Brent crude oil futures were more above 59 cents, about 0.7%, to $85.45 by the barrel at 0900 GMT. This happened after it reached $86.04, their highest level after October 2018.
U.S. West Texas Intermediate (WTI) crude futures rose 90 cents, or 1.1%, to $83.18 a barrel. This came after scoring $83.73, their highest after October 2014.
Both contracts increased by at least 3% last week.
Analysts at ANZ bank said in a note that easing restrictions around the world should support the recovery in fuel consumption. Gas-to-oil switching for power generation alone could increase demand by as much as 450,000 barrels by day in the fourth quarter.
Oil Shortages Worsened
According to Edward Moya, senior analyst at OANDA, freezing temperatures in the northern hemisphere should also worsen an oil supply shortage.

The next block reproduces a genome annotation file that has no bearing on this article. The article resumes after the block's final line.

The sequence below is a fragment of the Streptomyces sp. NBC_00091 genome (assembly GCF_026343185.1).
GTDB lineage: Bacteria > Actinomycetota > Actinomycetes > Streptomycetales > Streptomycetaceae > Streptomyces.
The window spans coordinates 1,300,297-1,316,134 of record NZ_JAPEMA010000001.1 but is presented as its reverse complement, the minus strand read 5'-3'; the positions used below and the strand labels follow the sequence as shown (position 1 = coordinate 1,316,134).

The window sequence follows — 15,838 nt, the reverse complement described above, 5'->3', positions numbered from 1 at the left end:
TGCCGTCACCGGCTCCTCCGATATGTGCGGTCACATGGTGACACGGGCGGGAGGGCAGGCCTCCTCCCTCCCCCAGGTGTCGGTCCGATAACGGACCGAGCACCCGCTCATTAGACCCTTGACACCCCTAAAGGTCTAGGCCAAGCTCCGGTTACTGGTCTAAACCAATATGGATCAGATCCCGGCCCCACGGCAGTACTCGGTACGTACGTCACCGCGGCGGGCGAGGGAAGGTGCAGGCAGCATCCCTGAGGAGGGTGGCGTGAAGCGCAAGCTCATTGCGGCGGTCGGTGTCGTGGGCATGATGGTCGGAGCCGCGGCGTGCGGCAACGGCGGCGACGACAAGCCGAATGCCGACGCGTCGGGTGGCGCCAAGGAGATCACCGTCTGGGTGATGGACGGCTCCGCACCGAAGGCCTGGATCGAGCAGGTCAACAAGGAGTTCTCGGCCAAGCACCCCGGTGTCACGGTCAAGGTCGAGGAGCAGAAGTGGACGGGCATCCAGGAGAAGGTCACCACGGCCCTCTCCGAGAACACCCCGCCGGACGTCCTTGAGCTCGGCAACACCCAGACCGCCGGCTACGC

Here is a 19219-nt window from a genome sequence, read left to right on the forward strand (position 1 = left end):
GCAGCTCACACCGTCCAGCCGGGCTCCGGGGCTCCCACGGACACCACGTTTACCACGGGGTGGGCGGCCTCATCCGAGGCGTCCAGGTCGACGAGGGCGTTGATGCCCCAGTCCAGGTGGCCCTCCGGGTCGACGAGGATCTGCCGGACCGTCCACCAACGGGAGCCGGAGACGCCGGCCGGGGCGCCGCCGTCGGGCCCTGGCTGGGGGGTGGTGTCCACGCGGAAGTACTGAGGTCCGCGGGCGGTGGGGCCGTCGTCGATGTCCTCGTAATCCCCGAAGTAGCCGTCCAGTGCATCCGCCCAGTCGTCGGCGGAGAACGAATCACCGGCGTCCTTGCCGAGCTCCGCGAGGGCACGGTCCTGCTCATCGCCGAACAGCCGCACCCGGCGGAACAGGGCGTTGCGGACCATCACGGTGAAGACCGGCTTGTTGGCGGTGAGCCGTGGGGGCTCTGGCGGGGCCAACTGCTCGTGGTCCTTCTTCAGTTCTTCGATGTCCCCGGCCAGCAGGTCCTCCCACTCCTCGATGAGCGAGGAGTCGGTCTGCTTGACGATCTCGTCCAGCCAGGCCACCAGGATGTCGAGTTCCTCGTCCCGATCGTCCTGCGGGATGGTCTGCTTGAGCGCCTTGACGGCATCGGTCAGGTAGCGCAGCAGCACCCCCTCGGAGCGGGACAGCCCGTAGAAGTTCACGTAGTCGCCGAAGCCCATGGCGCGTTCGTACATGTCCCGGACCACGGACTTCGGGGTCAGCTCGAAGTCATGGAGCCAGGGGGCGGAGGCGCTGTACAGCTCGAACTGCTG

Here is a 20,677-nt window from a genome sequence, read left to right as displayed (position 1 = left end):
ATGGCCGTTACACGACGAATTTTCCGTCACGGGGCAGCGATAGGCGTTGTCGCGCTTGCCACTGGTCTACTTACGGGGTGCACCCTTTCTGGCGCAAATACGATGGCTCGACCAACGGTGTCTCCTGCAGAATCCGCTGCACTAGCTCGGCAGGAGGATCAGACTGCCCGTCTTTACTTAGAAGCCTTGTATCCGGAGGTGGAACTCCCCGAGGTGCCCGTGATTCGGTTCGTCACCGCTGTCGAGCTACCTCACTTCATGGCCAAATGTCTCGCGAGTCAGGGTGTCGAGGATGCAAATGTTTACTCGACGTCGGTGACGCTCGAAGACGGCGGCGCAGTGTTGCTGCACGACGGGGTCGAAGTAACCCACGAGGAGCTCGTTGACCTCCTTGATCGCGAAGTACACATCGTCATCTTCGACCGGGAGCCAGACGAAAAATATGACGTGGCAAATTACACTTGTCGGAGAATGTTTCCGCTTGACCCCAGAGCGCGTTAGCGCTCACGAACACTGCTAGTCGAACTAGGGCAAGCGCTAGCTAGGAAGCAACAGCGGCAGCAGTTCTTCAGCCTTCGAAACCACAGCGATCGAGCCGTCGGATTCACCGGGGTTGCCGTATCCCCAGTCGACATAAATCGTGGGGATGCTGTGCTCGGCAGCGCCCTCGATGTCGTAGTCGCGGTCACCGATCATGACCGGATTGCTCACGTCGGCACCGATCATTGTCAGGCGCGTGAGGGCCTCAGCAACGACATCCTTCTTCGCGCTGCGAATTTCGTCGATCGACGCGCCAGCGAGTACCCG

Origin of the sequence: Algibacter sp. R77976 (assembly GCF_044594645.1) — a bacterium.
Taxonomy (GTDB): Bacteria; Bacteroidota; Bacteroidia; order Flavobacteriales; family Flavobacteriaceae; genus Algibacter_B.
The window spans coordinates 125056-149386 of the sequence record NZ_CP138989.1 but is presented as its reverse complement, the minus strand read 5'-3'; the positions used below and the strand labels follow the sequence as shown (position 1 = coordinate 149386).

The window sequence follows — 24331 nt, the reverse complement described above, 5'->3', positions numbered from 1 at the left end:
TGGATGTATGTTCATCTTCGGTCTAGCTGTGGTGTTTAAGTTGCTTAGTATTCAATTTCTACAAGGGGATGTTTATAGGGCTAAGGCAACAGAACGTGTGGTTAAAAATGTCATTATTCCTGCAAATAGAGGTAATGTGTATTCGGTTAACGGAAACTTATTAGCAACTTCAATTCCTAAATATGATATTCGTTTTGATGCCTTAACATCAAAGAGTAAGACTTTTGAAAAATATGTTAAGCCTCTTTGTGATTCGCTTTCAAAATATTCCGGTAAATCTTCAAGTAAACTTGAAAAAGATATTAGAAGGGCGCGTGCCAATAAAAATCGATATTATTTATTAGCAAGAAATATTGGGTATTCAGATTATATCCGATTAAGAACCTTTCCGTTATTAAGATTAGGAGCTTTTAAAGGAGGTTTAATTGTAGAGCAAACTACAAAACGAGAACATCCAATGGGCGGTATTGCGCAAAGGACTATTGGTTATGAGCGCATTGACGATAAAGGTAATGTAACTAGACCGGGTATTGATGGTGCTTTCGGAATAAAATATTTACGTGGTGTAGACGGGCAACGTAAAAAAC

He stated that the oil market deficit appears poised to worsen as the energy crisis will increase as the weather in the north has already begun to get cooler.
Coal, electricity, and natural gas deficiencies point to further demand for crude. However it seems that won’t be replaced by significantly extra barrels from OPEC+ or the U.S., he answered.
On Monday, Prime Minister Fumio Kishida stated that Japan would urge oil producers to increase production and cushion the influence of rising energy costs on industry.
Chinese data revealed third-quarter economic growth dropped to its lowest level in a year. This resulted from a drop it received from power shortages, supply bottlenecks, and sporadic coronavirus outbreaks.
In September, China’s daily crude processing rate also dropped to its weakest level after May 2020. A feedstock shortage and environmental inspections deadened operations at refineries, while independent refiners faced squeezing crude import quotas.